This is an independent product review of the Prudential Defined Income Variable Annuity, not a recommendation to buy or sell an annuity. Prudential Financial has not endorsed this review in any way nor do I receive any compensation for this review. This review is meant to be an independent review at the request of readers so they could see my perspective when breaking down the positives and negatives of this particular model annuity. Before purchasing any investment product be sure to do your own due diligence and consult a properly licensed professional should you have specific questions as they relate to your individual circumstances. All names, marks, and materials used for this review are the property of their respective owners.
How Prudential Financial Describes The Defined Income Variable Annuity
Per the Prudential Annuities website and brochure, here are some key points as to how it’s marketed:
- Simplifies retirement income planning
- Avoids exposure to equity markets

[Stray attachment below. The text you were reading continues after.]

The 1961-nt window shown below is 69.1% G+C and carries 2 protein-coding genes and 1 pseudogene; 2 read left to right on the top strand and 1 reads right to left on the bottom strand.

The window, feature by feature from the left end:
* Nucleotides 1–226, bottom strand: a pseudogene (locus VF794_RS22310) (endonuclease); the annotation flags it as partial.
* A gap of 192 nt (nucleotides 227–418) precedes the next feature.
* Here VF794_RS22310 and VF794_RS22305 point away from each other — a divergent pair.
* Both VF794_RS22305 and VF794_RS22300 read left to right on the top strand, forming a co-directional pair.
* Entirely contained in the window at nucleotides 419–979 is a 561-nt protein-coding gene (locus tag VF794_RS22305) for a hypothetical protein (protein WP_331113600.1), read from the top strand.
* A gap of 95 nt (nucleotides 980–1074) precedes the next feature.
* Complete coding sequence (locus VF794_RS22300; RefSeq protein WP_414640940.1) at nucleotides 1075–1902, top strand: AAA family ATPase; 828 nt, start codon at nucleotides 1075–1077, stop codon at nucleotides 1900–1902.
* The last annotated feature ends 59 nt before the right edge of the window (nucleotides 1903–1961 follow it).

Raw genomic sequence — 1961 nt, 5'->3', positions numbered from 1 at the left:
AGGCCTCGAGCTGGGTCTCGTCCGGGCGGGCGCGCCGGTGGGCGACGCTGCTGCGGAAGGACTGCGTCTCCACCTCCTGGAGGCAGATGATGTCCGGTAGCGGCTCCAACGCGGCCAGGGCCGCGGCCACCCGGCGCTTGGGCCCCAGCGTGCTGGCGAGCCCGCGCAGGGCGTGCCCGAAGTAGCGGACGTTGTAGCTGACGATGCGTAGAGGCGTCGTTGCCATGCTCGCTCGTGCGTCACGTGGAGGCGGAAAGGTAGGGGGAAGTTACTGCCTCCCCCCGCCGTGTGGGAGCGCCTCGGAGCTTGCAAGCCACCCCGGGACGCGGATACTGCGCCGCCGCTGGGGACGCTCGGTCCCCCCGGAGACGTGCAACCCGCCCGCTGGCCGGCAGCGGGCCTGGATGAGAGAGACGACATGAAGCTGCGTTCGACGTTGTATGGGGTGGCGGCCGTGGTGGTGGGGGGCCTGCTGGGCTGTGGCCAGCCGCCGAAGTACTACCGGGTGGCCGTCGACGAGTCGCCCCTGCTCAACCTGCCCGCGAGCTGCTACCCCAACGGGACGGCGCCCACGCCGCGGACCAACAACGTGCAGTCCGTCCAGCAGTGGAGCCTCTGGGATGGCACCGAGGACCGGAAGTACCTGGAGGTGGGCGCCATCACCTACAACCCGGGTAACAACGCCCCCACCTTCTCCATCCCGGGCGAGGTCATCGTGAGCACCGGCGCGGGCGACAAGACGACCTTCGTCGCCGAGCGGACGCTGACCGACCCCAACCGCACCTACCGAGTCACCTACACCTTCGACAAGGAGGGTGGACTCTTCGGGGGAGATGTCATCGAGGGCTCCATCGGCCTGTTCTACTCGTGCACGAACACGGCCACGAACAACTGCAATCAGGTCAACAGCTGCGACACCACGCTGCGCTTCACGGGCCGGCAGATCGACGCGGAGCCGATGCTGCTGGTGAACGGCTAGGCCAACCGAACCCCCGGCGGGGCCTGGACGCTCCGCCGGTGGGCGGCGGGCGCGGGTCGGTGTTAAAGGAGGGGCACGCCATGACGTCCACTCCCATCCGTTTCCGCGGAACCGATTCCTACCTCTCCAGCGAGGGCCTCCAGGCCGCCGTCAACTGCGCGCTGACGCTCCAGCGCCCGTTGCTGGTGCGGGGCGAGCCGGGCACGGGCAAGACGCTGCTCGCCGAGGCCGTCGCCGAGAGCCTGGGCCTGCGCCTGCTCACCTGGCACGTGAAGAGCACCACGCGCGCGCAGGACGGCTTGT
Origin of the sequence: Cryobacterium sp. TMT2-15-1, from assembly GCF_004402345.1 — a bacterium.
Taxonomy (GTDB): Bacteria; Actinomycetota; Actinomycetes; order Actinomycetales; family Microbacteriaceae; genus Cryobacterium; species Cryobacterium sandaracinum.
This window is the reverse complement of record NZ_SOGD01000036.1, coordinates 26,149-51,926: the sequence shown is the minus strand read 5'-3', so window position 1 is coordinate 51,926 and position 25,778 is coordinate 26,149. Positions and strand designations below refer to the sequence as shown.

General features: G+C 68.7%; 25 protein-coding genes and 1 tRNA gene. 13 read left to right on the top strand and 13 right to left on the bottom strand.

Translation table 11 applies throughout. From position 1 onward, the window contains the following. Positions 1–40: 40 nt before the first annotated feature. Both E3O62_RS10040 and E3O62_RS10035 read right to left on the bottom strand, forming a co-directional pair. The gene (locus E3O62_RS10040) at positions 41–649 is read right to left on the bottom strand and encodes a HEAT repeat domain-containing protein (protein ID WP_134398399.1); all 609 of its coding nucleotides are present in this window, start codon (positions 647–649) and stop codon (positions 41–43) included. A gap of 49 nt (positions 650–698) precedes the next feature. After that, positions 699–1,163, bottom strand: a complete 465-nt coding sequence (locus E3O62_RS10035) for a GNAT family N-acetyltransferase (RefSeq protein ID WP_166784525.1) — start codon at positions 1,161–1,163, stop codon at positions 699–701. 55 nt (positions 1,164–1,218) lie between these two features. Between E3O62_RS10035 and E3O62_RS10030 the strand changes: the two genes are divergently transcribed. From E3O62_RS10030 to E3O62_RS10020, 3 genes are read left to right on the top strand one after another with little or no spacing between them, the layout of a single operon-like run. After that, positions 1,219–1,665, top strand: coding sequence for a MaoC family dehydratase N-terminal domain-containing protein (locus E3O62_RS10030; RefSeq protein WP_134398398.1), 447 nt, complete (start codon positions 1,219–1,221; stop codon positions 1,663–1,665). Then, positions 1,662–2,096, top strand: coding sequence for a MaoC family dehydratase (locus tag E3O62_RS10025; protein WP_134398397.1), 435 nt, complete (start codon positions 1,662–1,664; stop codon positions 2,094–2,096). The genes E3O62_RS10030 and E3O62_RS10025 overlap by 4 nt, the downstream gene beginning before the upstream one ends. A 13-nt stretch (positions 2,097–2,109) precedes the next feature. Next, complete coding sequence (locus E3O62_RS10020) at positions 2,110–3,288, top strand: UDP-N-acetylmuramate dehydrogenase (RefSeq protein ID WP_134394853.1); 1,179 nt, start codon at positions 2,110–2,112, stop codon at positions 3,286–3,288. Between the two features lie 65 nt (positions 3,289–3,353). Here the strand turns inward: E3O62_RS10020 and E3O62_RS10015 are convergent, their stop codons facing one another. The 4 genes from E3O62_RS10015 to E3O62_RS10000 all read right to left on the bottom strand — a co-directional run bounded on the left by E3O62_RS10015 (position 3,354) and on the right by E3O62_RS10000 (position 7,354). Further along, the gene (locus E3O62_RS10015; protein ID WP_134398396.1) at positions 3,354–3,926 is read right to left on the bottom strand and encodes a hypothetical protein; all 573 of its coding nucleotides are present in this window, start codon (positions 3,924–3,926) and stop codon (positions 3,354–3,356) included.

- A potential alternative to money in cash, money markets, or CDs
- The longer you wait, the more income you can get
- Flexible income options, including lifetime income
There’s a few more bells and whistles, but those are the basics. If you’re looking for the website and/or prospectus, you can find those here.
You can also find more details on this annuity’s income percentages, as well as current rates, here.
How Financial Advisors Might “Pitch” The Prudential Variable Annuity
While this is technically a Variable Annuity, it looks a lot like other annuities that brokers/agents call a hybrid annuity. In the past few years, insurance agents have fallen in love with the term “hybrid annuity.” Even though the insurance companies don’t seem to like the term a whole lot, I guess the cool sounding name makes it easier to sell annuities, so it’s caught on nonetheless. When agents use the term “hybrid,” they are referring to an annuity that has multiple annuity features rolled into a single product.